Connecting Ideas: Shakespeare and Wordsworth Act as Brain Boosters!
According to popular notion, classic literature is considered fantastical and often lacking in logic and practicality. If you’re an avid reader and have an unwavering love for classics, you’d strongly disagree. Literature not only explores the universal truths of our existence, it uses the amazing power of syntax and linguistics to do that hence going deeper than the apparent and obvious ideas of logic. The writing style and parameters used are designed to have a certain impact on the reader and now you’ve got science on your side to support that argument.
Earlier in January 2013, scientists, psychologists and English academics carried out a research at Liverpool University, England, to demonstrate that reading the works of the Bard and other classical writers has a beneficial effect on the mind. It catches the reader’s attention and triggers moments of self-reflection. Brain activity of volunteers was monitored using scanners as they read works by William Shakespeare, William Wordsworth, T.S Eliot and others. The texts were then made more straightforward using modern language and the readers’ brains were again monitored as they read the words.
Resulting scans showed that the more challenging, classical prose and poetry stimulated a lot more electrical activity in the brain than the modern, abridged versions. Areas of the brain “lit up” as the readers encountered unusual words or difficult sentence structure. Interestingly, these sparks lasted longer than the initial electrical spark, allowing the brain to engage further and hence encouraging further reading.
In the first part of the research, 30 volunteers read excerpts from Shakespeare plays, including King Lear, Othello, Coriolanus and Macbeth, then the same prose rewritten in simpler form. Their brain activity was monitored in both situations. Volunteers read a line from King Lear: “A father and a gracious aged man: him have you madded”. They then read a simpler version: “A father and a gracious aged man: him you have enraged.”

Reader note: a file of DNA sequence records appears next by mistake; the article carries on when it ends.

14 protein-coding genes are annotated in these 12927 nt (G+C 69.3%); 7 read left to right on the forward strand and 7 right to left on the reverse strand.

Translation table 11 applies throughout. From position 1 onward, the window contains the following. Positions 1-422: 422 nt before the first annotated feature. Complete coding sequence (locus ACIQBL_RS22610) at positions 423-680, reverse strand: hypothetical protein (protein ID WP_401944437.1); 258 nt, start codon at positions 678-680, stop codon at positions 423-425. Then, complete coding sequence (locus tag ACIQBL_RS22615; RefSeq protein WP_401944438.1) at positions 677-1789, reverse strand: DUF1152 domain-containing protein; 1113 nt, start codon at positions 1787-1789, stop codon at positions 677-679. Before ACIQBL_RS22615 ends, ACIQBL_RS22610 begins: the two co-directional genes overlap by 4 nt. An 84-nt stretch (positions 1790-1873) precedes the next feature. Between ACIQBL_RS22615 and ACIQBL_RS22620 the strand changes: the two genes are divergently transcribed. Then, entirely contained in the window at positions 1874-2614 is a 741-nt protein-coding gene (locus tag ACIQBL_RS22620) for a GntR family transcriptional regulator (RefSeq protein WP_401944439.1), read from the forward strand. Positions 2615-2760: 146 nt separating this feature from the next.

Heightened brain activity while reading classical prose
Shakespeare’s use of the adjective “mad” as a verb sparked a higher level of brain activity than the straightforward prose. The study further tested how long the effect lasted. It was found that the spike triggered by the unfamiliar word was sustained onto the following phrases, suggesting the striking word had hooked the reader, by priming their mind for more attention.
Moreover, the research showed that reading poetry, in particular, increases activity in an area of the right hemisphere of the brain, concerned with autobiographical memory. This helps the reader to connect and compare their own experiences with what they have read and reflect upon the conclusions they might draw. The academics suggested this meant that classics were more useful than self-help books.
Volunteers’ brains were scanned while reading four lines by Wordsworth: “She lived unknown and few could know, when Lucy ceased to be. But she is in her grave and oh, the difference to me.” And then while reading a simpler version: “She lived a lonely life in the country, and nobody seems to know or care, but now she is dead, and I feel her loss.”
The actual prose caused a greater degree of brain activity, lighting up the left part of the brain concerned with language and also the region relating to autobiographical memory and emotion in the right hemisphere. This suggests that poetry triggers “reappraisal mechanisms” causing the reader to reflect upon and reassess their own experiences in light of what they read.
Philip Davis, an English professor who has worked on the study with the university’s magnetic resonance centre, said: “Serious literature acts like a rocket-booster to the brain. The research shows the power of literature to shift mental pathways, create new thoughts, shapes and connections in the young and the staid alike.”
“Poetry is not just a matter of style. It is a matter of deep versions of experience that add the emotional and biographical to the cognitive,” Davis said, “This is the argument for serious language in serious literature for serious human situations, instead of self-help books or the easy reads that merely reinforce predictable opinions and conventional self-images.”
The next phase of the research is assessing the extent to which poetry by William Wordsworth, T.S. Eliot, Henry Vaughan, John Donne, Ted Hughes, Elizabeth Barrett Browning and Philip Larkin among others can provide therapeutic benefit. Further research in collaboration with University College London will also study the effects of reading in dementia sufferers.
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